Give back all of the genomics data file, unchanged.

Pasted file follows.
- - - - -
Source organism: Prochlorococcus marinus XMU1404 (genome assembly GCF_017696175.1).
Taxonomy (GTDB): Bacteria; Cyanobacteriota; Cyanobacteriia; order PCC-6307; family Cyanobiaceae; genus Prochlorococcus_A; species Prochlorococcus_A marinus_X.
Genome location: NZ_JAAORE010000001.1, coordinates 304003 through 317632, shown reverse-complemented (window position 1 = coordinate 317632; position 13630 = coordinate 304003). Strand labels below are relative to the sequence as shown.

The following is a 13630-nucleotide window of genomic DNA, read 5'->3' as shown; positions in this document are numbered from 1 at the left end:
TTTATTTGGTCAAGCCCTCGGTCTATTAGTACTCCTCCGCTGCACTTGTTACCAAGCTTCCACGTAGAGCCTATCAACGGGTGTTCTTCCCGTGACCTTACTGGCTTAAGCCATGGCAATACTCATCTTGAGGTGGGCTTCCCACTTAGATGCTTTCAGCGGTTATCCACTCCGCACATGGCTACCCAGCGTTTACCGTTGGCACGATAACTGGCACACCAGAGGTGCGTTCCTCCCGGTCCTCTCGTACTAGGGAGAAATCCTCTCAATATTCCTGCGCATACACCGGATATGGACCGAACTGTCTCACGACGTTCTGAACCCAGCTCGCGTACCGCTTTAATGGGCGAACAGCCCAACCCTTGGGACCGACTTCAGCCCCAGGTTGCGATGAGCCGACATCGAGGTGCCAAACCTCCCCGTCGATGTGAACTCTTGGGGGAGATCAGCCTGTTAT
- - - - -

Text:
Source organism: Prochlorococcus marinus XMU1404 (genome assembly GCF_017696175.1).
Taxonomy (GTDB): Bacteria; Cyanobacteriota; Cyanobacteriia; order PCC-6307; family Cyanobiaceae; genus Prochlorococcus_A; species Prochlorococcus_A marinus_X.
Genome location: NZ_JAAORE010000001.1, coordinates 304003 through 317632, shown reverse-complemented (window position 1 = coordinate 317632; position 13630 = coordinate 304003). Strand labels below are relative to the sequence as shown.

The following is a 13630-nucleotide window of genomic DNA, read 5'->3' as shown; positions in this document are numbered from 1 at the left end:
TTTATTTGGTCAAGCCCTCGGTCTATTAGTACTCCTCCGCTGCACTTGTTACCAAGCTTCCACGTAGAGCCTATCAACGGGTGTTCTTCCCGTGACCTTACTGGCTTAAGCCATGGCAATACTCATCTTGAGGTGGGCTTCCCACTTAGATGCTTTCAGCGGTTATCCACTCCGCACATGGCTACCCAGCGTTTACCGTTGGCACGATAACTGGCACACCAGAGGTGCGTTCCTCCCGGTCCTCTCGTACTAGGGAGAAATCCTCTCAATATTCCTGCGCATACACCGGATATGGACCGAACTGTCTCACGACGTTCTGAACCCAGCTCGCGTACCGCTTTAATGGGCGAACAGCCCAACCCTTGGGACCGACTTCAGCCCCAGGTTGCGATGAGCCGACATCGAGGTGCCAAACCTCCCCGTCGATGTGAACTCTTGGGGGAGATCAGCCTGTTAT